Selina Parks remembers her first steps into a Grand Rapids homeless shelter in vivid detail.
It was February 2002. She’d been living on the southwest side, raising two children, and she’d struggled with addiction—“drugs and alcohol,” as she put it—for “a very long time.” She tried to convince herself she could balance work and her children and her habit.
But she couldn’t, and now her life was falling apart. She was facing eviction and didn’t know where to turn.
“Eventually, it begins to crumble,” she said. “Because then you can’t get up. You got a hangover. This and that. And then you begin to fall behind on the bills. You begin to fall behind on putting food in the refrigerator.”
Parks said one of her friends used to pick up Thanksgiving turkeys at Mel Trotter Ministries, a strongly Christian shelter on the corner of Williams Street and Commerce Avenue. That friend had a card with the mission’s info on it, and Parks had had it for ages. She’d never managed to throw it away. She’d never imagined she’d actually use it.
But there she was, calling, asking if there was space for her and her children. In what she describes as a moment of divine intervention, she walked in at 10:15 a.m., she said—she remembers the time very clearly—and started changing her life.
“The experience of coming through those doors—you’re relieved because now you know the change is coming,” she said. “But then you’re fearful because you fear for the unknown. How are they going to accept me, what do they think of me, you know—just, how did you get here?”
Parks told the story earlier this month in the cafeteria of Mel Trotter Ministries, where she spent a year in its programs. She’s since found a job at the shelter and risen to its leadership team. She’s looking forward to moving from an apartment into a home of her own soon.
But her struggles sound almost out of place. Within a short walk are brand-new high-rises and a booming business district. There are half-built storefronts and towering cranes and half-finished developments promising an even taller, brighter tomorrow. Grand Rapids is increasingly full of life to live, but not everyone has a chance to live it.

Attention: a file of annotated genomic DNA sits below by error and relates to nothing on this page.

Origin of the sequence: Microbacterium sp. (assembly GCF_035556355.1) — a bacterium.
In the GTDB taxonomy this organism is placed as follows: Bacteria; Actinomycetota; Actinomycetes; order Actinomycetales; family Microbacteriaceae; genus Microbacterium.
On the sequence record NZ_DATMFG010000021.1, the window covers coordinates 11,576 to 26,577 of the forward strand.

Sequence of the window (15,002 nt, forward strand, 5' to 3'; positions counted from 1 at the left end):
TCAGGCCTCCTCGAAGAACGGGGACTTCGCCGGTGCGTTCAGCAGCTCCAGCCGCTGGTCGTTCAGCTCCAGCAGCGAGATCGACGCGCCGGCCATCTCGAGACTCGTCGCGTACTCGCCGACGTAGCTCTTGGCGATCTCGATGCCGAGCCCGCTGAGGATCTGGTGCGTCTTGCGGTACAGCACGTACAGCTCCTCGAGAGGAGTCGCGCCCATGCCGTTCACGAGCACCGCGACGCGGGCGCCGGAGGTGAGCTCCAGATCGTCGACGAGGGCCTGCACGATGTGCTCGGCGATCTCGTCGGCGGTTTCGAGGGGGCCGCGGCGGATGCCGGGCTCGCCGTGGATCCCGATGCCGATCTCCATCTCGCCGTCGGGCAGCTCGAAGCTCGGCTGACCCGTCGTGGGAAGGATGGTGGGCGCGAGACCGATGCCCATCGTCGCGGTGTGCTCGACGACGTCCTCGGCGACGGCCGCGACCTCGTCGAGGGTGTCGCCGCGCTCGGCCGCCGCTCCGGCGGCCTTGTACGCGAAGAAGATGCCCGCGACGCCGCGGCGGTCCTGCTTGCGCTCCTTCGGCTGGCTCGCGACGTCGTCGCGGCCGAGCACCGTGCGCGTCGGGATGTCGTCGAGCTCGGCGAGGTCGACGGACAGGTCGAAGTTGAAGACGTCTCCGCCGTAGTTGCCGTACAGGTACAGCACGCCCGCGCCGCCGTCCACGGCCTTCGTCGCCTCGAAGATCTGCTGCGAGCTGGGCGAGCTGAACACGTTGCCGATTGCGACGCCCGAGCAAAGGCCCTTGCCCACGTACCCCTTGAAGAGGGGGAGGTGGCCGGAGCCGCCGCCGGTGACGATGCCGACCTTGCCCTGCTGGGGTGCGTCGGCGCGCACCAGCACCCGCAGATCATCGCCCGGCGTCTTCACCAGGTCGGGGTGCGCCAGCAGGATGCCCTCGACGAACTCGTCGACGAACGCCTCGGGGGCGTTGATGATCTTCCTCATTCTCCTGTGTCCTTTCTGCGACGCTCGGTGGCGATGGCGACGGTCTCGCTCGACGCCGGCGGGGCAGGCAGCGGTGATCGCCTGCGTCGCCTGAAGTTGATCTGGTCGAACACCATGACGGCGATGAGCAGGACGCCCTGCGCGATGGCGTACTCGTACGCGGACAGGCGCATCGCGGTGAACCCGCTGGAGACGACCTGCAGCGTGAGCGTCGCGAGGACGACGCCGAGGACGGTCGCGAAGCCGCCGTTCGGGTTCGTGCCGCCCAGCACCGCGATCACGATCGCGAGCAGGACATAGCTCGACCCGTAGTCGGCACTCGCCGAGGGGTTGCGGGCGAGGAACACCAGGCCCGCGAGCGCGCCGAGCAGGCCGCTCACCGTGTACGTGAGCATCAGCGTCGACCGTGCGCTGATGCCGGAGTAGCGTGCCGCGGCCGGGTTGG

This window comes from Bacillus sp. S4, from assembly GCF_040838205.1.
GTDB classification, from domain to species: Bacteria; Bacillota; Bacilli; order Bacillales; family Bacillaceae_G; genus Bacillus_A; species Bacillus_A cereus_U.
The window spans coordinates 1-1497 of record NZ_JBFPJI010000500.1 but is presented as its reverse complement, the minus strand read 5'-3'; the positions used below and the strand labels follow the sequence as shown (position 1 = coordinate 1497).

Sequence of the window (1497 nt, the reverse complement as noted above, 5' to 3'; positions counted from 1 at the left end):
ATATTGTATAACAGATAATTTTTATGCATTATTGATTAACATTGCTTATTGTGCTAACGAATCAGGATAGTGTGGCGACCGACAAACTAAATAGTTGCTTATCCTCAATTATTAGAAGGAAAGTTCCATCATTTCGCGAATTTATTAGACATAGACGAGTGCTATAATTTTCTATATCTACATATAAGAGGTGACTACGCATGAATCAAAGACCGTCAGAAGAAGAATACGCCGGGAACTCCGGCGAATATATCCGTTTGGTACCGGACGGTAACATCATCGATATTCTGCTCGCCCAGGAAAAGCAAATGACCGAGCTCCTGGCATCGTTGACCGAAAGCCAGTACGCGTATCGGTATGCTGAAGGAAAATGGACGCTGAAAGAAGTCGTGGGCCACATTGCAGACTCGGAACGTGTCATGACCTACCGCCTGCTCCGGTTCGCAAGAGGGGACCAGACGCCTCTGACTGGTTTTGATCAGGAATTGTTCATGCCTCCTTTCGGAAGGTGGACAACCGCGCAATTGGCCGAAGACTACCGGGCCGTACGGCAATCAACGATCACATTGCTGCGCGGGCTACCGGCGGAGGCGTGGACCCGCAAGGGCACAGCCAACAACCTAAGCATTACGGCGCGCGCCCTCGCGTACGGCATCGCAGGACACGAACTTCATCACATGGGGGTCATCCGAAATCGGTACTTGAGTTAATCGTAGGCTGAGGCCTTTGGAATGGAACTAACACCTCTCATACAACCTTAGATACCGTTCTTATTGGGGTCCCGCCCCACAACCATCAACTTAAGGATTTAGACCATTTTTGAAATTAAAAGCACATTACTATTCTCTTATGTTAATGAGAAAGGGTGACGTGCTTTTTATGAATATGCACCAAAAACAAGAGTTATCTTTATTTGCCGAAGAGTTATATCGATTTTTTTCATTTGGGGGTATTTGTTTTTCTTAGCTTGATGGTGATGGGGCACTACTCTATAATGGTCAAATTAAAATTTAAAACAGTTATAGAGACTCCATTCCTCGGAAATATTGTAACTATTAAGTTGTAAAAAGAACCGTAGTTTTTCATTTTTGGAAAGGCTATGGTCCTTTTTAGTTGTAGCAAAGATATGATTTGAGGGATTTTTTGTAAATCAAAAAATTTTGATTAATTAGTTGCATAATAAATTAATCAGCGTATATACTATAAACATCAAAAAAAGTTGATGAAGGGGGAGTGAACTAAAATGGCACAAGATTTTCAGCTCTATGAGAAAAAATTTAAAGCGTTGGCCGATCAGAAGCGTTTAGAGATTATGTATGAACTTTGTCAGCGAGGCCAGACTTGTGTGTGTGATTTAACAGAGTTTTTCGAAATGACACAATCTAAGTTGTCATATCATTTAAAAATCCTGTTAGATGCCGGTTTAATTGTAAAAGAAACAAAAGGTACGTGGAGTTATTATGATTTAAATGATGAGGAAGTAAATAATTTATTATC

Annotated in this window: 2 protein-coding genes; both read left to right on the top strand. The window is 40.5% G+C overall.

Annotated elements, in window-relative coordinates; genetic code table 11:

Ironically, experts on local homelessness worry the city’s successes are moving it ahead without its most vulnerable residents. Since the end of the Great Recession, federal data shows local rents skyrocketing by more than 50 percent; meanwhile, median family income has grown 11 percent.
“It’s easy to talk about all the ways that (the city’s boom) is great. Economic development equals more tax dollars, equals more people moving into the city, equals more growth,” said Shandra Steininger, who heads Grand Rapids HQ, a drop-in center for homeless youth—but that growth has brought increasingly expensive markets.
“We have youth who have lost (a housing) voucher because they can’t find a place they can afford. That is a shame. That is a terrible reality,” Steininger said. “The price of housing is increasing at a much higher rate than salaries and wages for jobs that are available.”
This is a common refrain among the experts closest to Grand Rapids’ homeless. Dennis Van Kampen is president and CEO of Mel Trotter Ministries. When he started in 2012, he’d watch the shelter’s guests find jobs paying as well as $10 an hour, giving them a bridge to independence. Nowadays, the pay is often the same, but rent is increasingly unaffordable.
“It is impossible to pull yourself up by your bootstraps if you don’t have boots or your straps are broken,” Van Kampen said.